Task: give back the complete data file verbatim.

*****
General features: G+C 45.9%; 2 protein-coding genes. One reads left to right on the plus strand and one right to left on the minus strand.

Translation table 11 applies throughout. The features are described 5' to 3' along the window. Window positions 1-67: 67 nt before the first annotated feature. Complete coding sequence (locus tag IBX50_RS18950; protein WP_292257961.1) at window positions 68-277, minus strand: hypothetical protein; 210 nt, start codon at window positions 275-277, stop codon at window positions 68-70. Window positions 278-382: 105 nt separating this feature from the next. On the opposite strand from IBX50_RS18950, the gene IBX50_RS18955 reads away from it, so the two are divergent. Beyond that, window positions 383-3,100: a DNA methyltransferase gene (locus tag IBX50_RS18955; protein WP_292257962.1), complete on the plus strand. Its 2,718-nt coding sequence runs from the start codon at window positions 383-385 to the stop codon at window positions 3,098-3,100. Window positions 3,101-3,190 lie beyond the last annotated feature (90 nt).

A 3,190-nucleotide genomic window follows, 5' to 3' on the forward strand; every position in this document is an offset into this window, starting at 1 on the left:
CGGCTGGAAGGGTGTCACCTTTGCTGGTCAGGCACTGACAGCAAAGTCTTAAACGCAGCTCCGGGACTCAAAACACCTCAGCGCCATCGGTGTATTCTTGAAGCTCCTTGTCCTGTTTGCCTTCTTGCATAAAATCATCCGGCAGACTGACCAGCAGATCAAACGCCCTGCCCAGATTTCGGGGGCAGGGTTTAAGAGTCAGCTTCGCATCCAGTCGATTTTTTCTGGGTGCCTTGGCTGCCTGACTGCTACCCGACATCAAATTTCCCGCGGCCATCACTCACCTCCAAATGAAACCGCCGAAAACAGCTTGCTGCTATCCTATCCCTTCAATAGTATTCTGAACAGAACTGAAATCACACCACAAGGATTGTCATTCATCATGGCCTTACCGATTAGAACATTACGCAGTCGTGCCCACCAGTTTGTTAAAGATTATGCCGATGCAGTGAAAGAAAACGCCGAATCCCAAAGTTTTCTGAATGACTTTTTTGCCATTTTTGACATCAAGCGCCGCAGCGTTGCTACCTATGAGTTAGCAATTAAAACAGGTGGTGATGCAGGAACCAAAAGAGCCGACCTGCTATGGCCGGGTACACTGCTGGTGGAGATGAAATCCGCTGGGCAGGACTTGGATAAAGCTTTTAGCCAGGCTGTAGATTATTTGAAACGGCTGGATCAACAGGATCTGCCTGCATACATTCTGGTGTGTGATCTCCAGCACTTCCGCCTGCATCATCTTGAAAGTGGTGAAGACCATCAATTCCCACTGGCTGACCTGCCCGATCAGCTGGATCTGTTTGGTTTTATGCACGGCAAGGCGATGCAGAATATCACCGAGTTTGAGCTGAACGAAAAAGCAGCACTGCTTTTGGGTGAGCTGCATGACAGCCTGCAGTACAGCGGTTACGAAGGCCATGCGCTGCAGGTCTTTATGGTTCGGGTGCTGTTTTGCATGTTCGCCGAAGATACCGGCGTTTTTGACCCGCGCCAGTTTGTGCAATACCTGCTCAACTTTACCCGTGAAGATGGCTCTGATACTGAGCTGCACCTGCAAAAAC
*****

General features: G+C 45.9%; 2 protein-coding genes. One reads left to right on the plus strand and one right to left on the minus strand.

Translation table 11 applies throughout. The features are described 5' to 3' along the window. Window positions 1-67: 67 nt before the first annotated feature. Complete coding sequence (locus tag IBX50_RS18950; protein WP_292257961.1) at window positions 68-277, minus strand: hypothetical protein; 210 nt, start codon at window positions 275-277, stop codon at window positions 68-70. Window positions 278-382: 105 nt separating this feature from the next. On the opposite strand from IBX50_RS18950, the gene IBX50_RS18955 reads away from it, so the two are divergent. Beyond that, window positions 383-3,100: a DNA methyltransferase gene (locus tag IBX50_RS18955; protein WP_292257962.1), complete on the plus strand. Its 2,718-nt coding sequence runs from the start codon at window positions 383-385 to the stop codon at window positions 3,098-3,100. Window positions 3,101-3,190 lie beyond the last annotated feature (90 nt).

A 3,190-nucleotide genomic window follows, 5' to 3' on the forward strand; every position in this document is an offset into this window, starting at 1 on the left:
CGGCTGGAAGGGTGTCACCTTTGCTGGTCAGGCACTGACAGCAAAGTCTTAAACGCAGCTCCGGGACTCAAAACACCTCAGCGCCATCGGTGTATTCTTGAAGCTCCTTGTCCTGTTTGCCTTCTTGCATAAAATCATCCGGCAGACTGACCAGCAGATCAAACGCCCTGCCCAGATTTCGGGGGCAGGGTTTAAGAGTCAGCTTCGCATCCAGTCGATTTTTTCTGGGTGCCTTGGCTGCCTGACTGCTACCCGACATCAAATTTCCCGCGGCCATCACTCACCTCCAAATGAAACCGCCGAAAACAGCTTGCTGCTATCCTATCCCTTCAATAGTATTCTGAACAGAACTGAAATCACACCACAAGGATTGTCATTCATCATGGCCTTACCGATTAGAACATTACGCAGTCGTGCCCACCAGTTTGTTAAAGATTATGCCGATGCAGTGAAAGAAAACGCCGAATCCCAAAGTTTTCTGAATGACTTTTTTGCCATTTTTGACATCAAGCGCCGCAGCGTTGCTACCTATGAGTTAGCAATTAAAACAGGTGGTGATGCAGGAACCAAAAGAGCCGACCTGCTATGGCCGGGTACACTGCTGGTGGAGATGAAATCCGCTGGGCAGGACTTGGATAAAGCTTTTAGCCAGGCTGTAGATTATTTGAAACGGCTGGATCAACAGGATCTGCCTGCATACATTCTGGTGTGTGATCTCCAGCACTTCCGCCTGCATCATCTTGAAAGTGGTGAAGACCATCAATTCCCACTGGCTGACCTGCCCGATCAGCTGGATCTGTTTGGTTTTATGCACGGCAAGGCGATGCAGAATATCACCGAGTTTGAGCTGAACGAAAAAGCAGCACTGCTTTTGGGTGAGCTGCATGACAGCCTGCAGTACAGCGGTTACGAAGGCCATGCGCTGCAGGTCTTTATGGTTCGGGTGCTGTTTTGCATGTTCGCCGAAGATACCGGCGTTTTTGACCCGCGCCAGTTTGTGCAATACCTGCTCAACTTTACCCGTGAAGATGGCTCTGATACTGAGCTGCACCTGCAAAAAC